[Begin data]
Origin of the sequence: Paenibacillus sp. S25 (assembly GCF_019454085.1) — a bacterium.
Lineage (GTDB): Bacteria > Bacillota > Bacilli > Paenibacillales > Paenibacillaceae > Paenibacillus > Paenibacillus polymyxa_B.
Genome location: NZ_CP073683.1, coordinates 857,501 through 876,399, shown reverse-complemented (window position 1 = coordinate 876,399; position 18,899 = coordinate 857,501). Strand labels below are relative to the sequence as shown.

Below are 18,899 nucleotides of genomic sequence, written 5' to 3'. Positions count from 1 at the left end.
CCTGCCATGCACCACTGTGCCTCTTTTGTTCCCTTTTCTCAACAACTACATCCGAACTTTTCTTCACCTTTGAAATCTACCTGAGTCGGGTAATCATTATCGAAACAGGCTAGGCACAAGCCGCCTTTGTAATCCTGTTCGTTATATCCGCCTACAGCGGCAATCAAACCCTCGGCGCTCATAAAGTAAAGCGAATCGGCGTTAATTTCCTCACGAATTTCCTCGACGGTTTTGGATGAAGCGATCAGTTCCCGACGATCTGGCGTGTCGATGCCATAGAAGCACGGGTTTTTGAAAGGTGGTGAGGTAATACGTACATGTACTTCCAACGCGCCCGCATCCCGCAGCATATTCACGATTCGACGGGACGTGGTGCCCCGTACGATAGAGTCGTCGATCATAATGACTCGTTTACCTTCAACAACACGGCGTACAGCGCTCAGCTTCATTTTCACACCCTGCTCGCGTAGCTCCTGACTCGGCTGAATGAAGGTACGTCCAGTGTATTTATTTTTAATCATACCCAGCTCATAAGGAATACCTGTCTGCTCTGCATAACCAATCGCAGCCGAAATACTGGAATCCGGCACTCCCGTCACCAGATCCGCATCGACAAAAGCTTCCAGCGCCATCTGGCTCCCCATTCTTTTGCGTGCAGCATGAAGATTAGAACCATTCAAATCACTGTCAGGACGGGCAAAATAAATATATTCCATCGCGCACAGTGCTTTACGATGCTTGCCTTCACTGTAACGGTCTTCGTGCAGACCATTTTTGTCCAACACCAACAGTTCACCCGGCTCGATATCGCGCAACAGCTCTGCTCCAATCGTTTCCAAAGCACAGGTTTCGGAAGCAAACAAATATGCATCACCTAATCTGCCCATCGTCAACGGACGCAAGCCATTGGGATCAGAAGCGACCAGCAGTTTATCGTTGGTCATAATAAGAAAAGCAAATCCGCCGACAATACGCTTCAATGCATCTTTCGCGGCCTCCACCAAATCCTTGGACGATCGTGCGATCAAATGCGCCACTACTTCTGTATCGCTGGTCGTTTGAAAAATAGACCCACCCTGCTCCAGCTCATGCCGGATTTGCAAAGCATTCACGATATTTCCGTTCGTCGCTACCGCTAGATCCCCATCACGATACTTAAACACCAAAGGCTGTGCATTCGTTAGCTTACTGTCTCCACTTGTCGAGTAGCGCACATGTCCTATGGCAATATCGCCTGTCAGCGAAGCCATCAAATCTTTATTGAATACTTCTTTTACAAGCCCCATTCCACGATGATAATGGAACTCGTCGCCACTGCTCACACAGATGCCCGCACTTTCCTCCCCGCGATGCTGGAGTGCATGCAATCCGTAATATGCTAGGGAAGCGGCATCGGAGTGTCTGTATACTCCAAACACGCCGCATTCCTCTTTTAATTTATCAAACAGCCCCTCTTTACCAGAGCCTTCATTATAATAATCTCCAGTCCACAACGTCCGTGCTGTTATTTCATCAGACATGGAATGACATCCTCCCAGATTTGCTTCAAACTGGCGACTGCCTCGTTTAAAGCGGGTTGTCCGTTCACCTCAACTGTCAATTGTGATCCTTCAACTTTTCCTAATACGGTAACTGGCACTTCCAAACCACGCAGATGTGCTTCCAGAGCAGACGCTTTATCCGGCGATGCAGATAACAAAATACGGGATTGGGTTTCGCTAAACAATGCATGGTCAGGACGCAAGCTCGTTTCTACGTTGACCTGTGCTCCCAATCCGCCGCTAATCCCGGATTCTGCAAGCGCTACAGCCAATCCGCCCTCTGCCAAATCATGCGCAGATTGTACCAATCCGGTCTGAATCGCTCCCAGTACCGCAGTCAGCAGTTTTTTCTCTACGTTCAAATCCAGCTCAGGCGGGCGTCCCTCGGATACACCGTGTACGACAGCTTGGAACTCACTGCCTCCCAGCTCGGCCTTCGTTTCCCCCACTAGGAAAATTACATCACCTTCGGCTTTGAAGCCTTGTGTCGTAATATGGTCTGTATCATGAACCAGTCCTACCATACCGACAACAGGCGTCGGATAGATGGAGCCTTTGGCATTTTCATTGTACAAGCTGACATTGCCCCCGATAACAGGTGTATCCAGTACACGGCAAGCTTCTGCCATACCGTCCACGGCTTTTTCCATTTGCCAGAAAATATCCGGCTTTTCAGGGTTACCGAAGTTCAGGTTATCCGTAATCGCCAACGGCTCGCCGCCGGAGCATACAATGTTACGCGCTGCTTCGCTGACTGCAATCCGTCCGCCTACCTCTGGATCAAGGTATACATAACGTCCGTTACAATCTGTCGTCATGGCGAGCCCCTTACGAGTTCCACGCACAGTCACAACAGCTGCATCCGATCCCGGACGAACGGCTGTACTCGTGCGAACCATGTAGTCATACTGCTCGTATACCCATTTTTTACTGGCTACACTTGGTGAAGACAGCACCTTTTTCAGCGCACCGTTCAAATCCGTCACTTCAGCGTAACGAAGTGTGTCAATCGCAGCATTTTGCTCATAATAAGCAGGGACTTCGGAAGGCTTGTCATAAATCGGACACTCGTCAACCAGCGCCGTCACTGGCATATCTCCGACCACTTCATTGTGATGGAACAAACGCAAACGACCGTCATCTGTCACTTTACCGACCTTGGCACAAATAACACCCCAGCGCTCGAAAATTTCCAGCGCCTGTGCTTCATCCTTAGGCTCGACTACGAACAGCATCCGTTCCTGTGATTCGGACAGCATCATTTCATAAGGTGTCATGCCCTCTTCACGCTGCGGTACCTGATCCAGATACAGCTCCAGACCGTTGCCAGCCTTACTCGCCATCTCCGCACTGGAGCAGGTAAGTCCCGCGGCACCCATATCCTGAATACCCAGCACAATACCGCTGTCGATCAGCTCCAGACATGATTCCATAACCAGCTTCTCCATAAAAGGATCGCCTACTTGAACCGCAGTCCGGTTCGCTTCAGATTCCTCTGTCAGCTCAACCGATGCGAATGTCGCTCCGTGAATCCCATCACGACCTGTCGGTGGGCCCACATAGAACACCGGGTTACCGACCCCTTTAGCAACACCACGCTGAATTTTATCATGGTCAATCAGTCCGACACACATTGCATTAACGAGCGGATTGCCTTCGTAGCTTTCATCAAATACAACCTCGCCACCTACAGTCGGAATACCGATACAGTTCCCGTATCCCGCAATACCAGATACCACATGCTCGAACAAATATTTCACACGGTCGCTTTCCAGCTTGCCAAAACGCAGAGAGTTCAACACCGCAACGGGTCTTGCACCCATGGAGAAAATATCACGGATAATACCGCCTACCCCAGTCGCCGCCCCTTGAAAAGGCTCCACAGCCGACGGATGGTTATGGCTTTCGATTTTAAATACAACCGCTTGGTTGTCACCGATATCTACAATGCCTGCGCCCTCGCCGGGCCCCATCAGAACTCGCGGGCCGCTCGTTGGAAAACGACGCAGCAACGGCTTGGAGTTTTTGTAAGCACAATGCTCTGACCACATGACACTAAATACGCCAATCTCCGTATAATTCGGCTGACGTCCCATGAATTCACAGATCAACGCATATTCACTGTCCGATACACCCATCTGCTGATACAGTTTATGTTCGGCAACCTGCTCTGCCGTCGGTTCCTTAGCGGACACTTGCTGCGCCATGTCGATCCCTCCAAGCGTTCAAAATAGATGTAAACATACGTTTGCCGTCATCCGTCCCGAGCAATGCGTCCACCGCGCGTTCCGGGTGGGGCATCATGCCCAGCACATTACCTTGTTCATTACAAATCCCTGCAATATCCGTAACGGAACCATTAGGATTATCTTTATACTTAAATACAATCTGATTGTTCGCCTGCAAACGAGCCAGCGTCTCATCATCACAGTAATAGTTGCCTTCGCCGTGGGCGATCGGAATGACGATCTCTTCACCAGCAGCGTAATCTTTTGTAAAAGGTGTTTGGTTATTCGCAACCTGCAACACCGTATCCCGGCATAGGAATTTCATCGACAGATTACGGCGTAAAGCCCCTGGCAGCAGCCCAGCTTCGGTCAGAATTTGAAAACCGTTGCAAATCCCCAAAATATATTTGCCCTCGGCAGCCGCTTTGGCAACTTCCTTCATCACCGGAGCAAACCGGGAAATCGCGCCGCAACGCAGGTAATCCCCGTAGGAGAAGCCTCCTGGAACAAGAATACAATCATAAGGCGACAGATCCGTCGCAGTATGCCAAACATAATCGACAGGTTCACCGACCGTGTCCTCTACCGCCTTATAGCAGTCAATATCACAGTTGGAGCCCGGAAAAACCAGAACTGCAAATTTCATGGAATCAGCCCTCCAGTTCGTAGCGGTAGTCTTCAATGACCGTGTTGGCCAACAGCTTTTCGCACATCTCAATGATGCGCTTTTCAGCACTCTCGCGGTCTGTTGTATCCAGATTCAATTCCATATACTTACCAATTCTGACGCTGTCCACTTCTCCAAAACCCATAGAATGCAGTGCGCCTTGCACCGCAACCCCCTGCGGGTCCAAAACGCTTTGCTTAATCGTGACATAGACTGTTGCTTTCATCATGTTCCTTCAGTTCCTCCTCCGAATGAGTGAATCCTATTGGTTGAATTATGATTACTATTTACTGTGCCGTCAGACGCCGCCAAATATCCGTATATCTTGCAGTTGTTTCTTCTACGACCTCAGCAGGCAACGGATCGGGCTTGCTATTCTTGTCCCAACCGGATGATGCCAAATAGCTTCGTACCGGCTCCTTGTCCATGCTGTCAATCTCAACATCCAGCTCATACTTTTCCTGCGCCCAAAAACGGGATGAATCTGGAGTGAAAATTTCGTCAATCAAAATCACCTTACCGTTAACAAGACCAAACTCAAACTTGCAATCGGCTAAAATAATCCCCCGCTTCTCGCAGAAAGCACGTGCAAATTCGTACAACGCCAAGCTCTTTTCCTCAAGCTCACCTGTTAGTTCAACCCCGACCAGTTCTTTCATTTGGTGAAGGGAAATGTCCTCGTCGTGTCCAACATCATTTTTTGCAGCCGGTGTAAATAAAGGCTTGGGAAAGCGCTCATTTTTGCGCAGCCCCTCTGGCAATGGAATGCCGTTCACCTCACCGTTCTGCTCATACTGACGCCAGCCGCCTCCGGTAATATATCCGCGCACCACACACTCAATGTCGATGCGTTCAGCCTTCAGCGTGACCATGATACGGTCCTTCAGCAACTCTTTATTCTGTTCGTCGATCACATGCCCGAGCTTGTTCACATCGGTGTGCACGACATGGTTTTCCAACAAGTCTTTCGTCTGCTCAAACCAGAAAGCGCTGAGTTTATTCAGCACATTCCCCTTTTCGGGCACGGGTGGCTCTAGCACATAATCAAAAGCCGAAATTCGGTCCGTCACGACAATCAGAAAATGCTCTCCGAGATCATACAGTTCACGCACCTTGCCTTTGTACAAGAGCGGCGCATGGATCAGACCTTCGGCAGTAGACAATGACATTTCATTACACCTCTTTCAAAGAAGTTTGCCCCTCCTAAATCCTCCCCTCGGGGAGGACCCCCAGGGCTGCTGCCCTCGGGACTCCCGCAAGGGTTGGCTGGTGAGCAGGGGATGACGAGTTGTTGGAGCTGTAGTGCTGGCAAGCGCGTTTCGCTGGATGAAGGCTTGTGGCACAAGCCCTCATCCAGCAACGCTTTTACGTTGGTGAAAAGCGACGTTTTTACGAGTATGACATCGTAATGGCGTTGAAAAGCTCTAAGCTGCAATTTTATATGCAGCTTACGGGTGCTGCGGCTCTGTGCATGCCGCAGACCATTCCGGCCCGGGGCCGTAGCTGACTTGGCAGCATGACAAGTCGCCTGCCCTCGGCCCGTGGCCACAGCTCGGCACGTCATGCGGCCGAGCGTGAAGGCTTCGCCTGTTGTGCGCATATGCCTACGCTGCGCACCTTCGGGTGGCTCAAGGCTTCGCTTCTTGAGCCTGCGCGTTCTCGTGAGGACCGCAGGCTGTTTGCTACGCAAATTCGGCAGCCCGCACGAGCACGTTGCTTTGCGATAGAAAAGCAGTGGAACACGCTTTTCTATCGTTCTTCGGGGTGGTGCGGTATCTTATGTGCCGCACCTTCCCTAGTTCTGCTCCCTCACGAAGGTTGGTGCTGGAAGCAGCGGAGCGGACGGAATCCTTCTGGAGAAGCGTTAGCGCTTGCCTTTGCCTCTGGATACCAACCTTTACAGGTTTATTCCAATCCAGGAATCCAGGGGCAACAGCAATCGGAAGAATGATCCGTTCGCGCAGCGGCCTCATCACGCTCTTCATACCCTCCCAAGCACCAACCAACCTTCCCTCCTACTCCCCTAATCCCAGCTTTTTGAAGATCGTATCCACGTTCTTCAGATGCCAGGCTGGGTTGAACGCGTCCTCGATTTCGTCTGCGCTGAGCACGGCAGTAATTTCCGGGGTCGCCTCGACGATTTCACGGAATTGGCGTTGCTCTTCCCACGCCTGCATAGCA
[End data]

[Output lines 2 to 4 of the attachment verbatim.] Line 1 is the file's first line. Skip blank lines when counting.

Lineage (GTDB): Bacteria > Bacillota > Bacilli > Paenibacillales > Paenibacillaceae > Paenibacillus > Paenibacillus polymyxa_B.
Genome location: NZ_CP073683.1, coordinates 857,501 through 876,399, shown reverse-complemented (window position 1 = coordinate 876,399; position 18,899 = coordinate 857,501). Strand labels below are relative to the sequence as shown.

Below are 18,899 nucleotides of genomic sequence, written 5' to 3'. Positions count from 1 at the left end.